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Using wine as a component of a distilled spirit specialty

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Anyone using wine as a flavoring ingredient in a distilled spirit specialty (greater than 2.5%)?

Just running through the regs, wine is considered a blending material, and in a distilled spirit specialty may exceed 2.5%.  Just wondering what I'm missing.

 

 

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jeffw    6

Been wondering this too.  Seems funny to have something like 90+ percent wine though and make a vermouth...could always get a winery license but who the hell wants to do that...

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Tom Lenerz    12

Per making a vermouth at a DSP vs BW, I'd point out that it is in the eyes of the TTB, a wine.

See Title 27, Chapter 1, Subchapter A, Part 4, Subpart C Standards of Identity for Wine

§4.21   The standards of identity.

(g) Class 7; aperitif wine. (1) Aperitif wine is wine having an alcoholic content of not less than 15 percent by volume, compounded from grape wine containing added brandy or alcohol, flavored with herbs and other natural aromatic flavoring materials, with or without the addition of caramel for coloring purposes, and possessing the taste, aroma, and characteristics generally attributed to aperitif wine and shall be so designated unless designated as “vermouth” under paragraph (g)(2) of this section.

(2) Vermouth is a type of aperitif wine compounded from grape wine, having the taste, aroma, and characteristics generally attributed to vermouth, and shall be so designated.

So to make vermouth you have to do it at a BW, you could probably make a vermouth in a DSP, but the question is how does it get labeled. Not to mention, the higher tax rates, and the tighter regs for proofing.

Per using vermouth in a DSS, the TTB does have several recognized cocktails (Manhattan/Martini) that include vermouth.

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dhdunbar    35

I'll take a look at this through the regulations.  The BAM is good, but it does not get down to how TTB makes decisions, so it is not of a great deal of use in deciding how to frame issues if you would like to get a change.  

Tom Lenerz, and perhaps others in this thread too, is correct.  Vermouth is a wine in TTB's eyes and therefore you make it on winery premises, not DSP premises.  It is a separate qualification.   To call it vermouth it has to fit the standard stated above.  

Next, the spirits labeling regulations (part 5) define distilled spirits and the definition makes reference to wine.  A distilled spirit is "Ethyl alcohol, hydrated oxide of ethyl, spirits of wine, whisky, rum, brandy, gin, and other distilled spirits, including all dilutions and mixtures thereof, for nonindustrial use. The term “distilled spirits” shall not include mixtures containing wine, bottled at 48 degrees of proof or less, if the mixture contains more than 50 percent wine on a proof gallon basis."  

Thus, one can extrapolate to a rule, "The term distilled spirits shall include mixtures containing wine, including mixtures bottled at 48 degrees of proof or less, if the mixture does not contain more than 50 percent wine on a proof gallon basis."  That blows the 2.5% limit out of the water except where the standard for the class and type impose a limit of not more than 2.5%.  For example, Class 8, Cordials and Liqueurs, has a type "rye liqueur (and other whiskey types) that states, "(2) “Rye liqueur”, “bourbon liqueur” (rye, bourbon cordial) are liqueurs, bottled at not less than 60° proof, in which not less than 51 percent, on a proof gallon basis, of the distilled spirits used are, respectively, rye or bourbon whisky, straight rye or straight bourbon whisky, or whisky distilled from a rye or bourbon mash, and which possess a predominant characteristic rye or bourbon flavor derived from such whisky. Wine, if used, must be within the 21/2percent limitation provided in §5.23 for coloring, flavoring, and blending materials.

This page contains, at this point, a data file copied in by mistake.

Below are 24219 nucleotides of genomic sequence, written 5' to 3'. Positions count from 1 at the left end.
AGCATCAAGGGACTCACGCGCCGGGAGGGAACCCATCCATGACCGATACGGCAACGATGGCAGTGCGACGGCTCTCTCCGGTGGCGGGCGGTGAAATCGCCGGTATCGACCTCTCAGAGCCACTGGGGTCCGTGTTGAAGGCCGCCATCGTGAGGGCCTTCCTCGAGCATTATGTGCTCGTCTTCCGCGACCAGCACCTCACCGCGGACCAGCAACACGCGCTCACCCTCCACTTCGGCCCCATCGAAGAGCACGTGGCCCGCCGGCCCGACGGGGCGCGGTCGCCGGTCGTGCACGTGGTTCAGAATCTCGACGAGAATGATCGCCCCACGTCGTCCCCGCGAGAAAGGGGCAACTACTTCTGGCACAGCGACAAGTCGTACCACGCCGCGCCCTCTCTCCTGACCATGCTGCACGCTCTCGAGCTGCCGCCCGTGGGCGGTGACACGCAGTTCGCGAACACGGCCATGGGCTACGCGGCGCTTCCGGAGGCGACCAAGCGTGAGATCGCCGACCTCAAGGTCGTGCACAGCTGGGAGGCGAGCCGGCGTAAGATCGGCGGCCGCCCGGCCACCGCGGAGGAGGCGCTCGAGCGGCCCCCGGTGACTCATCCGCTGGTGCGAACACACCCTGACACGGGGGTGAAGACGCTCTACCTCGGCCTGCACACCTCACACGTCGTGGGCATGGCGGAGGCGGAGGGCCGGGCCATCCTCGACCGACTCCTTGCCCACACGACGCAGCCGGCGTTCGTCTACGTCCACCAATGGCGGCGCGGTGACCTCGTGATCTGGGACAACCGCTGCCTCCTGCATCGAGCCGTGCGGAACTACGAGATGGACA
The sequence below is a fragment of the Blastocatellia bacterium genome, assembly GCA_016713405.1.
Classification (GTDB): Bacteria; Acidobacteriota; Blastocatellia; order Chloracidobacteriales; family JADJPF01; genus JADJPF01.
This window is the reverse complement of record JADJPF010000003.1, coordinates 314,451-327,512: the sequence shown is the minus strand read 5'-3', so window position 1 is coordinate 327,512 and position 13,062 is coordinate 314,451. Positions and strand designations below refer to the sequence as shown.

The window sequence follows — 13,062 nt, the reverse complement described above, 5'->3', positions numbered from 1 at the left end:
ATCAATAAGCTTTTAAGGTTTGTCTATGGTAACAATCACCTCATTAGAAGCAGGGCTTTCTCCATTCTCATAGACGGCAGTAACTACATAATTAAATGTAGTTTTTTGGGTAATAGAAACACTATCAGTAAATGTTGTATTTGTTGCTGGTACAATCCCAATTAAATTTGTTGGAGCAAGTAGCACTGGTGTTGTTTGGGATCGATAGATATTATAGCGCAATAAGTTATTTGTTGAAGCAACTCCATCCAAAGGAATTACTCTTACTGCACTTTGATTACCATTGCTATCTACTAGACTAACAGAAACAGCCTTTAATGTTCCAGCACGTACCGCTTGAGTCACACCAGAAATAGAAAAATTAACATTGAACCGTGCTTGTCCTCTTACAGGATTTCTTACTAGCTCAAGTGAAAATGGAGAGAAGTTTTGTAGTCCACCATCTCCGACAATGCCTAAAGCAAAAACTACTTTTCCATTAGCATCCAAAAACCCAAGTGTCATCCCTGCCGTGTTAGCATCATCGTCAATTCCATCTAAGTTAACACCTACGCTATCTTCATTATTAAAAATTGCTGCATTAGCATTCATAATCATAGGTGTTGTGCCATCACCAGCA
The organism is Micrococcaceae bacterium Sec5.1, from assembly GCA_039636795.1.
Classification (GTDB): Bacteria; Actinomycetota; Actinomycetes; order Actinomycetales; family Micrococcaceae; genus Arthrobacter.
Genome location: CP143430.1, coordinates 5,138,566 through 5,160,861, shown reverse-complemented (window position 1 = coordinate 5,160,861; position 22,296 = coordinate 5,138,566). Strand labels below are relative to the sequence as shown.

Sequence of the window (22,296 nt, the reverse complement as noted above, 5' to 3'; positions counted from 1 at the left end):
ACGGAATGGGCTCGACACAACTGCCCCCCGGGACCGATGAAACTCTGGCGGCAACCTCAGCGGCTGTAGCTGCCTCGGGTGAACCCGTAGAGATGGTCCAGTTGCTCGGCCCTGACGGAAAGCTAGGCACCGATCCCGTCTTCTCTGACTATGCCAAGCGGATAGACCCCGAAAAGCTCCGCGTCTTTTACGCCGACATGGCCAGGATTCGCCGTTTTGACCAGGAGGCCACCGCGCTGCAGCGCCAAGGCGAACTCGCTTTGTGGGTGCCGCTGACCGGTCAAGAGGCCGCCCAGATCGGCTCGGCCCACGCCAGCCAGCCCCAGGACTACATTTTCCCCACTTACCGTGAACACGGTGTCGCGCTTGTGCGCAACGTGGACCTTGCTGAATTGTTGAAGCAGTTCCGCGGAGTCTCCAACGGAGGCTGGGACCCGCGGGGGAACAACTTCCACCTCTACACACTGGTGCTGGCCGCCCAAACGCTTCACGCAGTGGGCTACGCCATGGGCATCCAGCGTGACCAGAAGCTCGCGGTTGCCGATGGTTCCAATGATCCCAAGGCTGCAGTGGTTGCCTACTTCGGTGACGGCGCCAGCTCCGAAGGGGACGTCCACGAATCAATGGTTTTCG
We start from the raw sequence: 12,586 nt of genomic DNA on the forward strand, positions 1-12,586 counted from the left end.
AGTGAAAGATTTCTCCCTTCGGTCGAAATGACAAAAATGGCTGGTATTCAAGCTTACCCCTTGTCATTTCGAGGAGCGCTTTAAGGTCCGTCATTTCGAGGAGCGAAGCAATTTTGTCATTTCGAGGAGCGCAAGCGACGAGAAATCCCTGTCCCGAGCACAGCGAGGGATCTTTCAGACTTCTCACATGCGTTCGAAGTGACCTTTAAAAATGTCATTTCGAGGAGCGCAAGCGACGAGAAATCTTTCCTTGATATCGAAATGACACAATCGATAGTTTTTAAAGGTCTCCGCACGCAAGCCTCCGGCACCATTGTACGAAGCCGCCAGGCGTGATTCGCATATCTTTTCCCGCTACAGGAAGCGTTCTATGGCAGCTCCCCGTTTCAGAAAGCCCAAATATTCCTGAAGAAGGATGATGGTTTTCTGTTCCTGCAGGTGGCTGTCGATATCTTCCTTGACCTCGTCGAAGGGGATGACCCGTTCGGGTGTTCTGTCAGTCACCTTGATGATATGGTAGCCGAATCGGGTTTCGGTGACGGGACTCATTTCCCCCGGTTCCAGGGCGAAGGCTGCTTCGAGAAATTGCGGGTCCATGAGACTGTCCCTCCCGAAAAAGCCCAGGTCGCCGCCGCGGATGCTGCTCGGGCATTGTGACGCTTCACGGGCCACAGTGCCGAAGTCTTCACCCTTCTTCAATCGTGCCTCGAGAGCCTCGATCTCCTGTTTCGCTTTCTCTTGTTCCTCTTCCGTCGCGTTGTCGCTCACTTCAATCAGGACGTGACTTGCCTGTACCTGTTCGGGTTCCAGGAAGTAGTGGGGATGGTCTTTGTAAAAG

The 2.5 limitation in section 5.23 addresses whether the additions of harmless coloring, flavoring and blending material, to which Silk City and perhaps others too, mentions. changes the class and  type.  Some do; some do not.  5.23 provides, in pertinent part, "(2) There may be added to any class or type of distilled spirits, without changing the class or type thereof, (i) such harmless coloring, flavoring, or blending materials as are an essential component part of the particular class or type of distilled spirits to which added, and (ii) harmless coloring, flavoring, or blending materials such as caramel, straight malt or straight rye malt whiskies, fruit juices, sugar, infusion of oak chips when approved by the Administrator, or wine, which are not an essential component part of the particular distilled spirits to which added, but which are customarily employed therein in accordance with established trade usage, if such coloring, flavoring, or blending materials do not total more than 21/2 percent by volume of the finished product." 

The customary use provision came into play when TTB decided whether the addition of wine to American type whiskey is allowed without changing class and type.  That is another subject, but I thought I should mention it here, lest someone take a wrong way turn up a one way street.  Those who look at the BAM have an advantage here, because prior to the ruling on general use formulas, there were no higher level documents that discussed the issue of why bourbon is treated differently from rye whiskey when it comes to the addition of harmless coloring, flavoring and blending materials within the 2.5% limit.  If you do not have need to understand that issue (say you do not plan to "finish" bourbon in port barrels), do not wade into that pool.  

Finally, the specialty provisions apply because they give you the ability to create products other than those that conform to class and type designations.  Here, the limits imposed by the definition of distilled spirits, where this post started, determine if you can label it as a spirits product.